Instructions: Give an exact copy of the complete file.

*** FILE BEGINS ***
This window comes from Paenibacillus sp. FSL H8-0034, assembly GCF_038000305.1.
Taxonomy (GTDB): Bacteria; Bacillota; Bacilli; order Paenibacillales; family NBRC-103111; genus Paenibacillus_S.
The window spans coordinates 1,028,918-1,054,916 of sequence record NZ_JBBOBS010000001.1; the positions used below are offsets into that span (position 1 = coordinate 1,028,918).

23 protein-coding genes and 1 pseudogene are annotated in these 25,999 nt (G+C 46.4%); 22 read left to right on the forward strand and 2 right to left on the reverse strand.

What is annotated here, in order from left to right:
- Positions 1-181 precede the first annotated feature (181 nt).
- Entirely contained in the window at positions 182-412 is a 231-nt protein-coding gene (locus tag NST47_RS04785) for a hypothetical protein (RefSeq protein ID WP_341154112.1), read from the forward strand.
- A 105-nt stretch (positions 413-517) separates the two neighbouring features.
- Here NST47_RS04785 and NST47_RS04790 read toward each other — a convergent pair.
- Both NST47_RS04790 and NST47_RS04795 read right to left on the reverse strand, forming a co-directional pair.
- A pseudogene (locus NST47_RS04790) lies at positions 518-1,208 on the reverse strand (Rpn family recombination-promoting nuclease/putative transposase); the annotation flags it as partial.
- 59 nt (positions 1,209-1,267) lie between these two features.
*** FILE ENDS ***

This window comes from Paenibacillus sp. FSL H8-0034, assembly GCF_038000305.1.
Taxonomy (GTDB): Bacteria; Bacillota; Bacilli; order Paenibacillales; family NBRC-103111; genus Paenibacillus_S.
The window spans coordinates 1,028,918-1,054,916 of sequence record NZ_JBBOBS010000001.1; the positions used below are offsets into that span (position 1 = coordinate 1,028,918).

23 protein-coding genes and 1 pseudogene are annotated in these 25,999 nt (G+C 46.4%); 22 read left to right on the forward strand and 2 right to left on the reverse strand.

What is annotated here, in order from left to right:
- Positions 1-181 precede the first annotated feature (181 nt).
- Entirely contained in the window at positions 182-412 is a 231-nt protein-coding gene (locus tag NST47_RS04785) for a hypothetical protein (RefSeq protein ID WP_341154112.1), read from the forward strand.
- A 105-nt stretch (positions 413-517) separates the two neighbouring features.
- Here NST47_RS04785 and NST47_RS04790 read toward each other — a convergent pair.
- Both NST47_RS04790 and NST47_RS04795 read right to left on the reverse strand, forming a co-directional pair.
- A pseudogene (locus NST47_RS04790) lies at positions 518-1,208 on the reverse strand (Rpn family recombination-promoting nuclease/putative transposase); the annotation flags it as partial.
- 59 nt (positions 1,209-1,267) lie between these two features.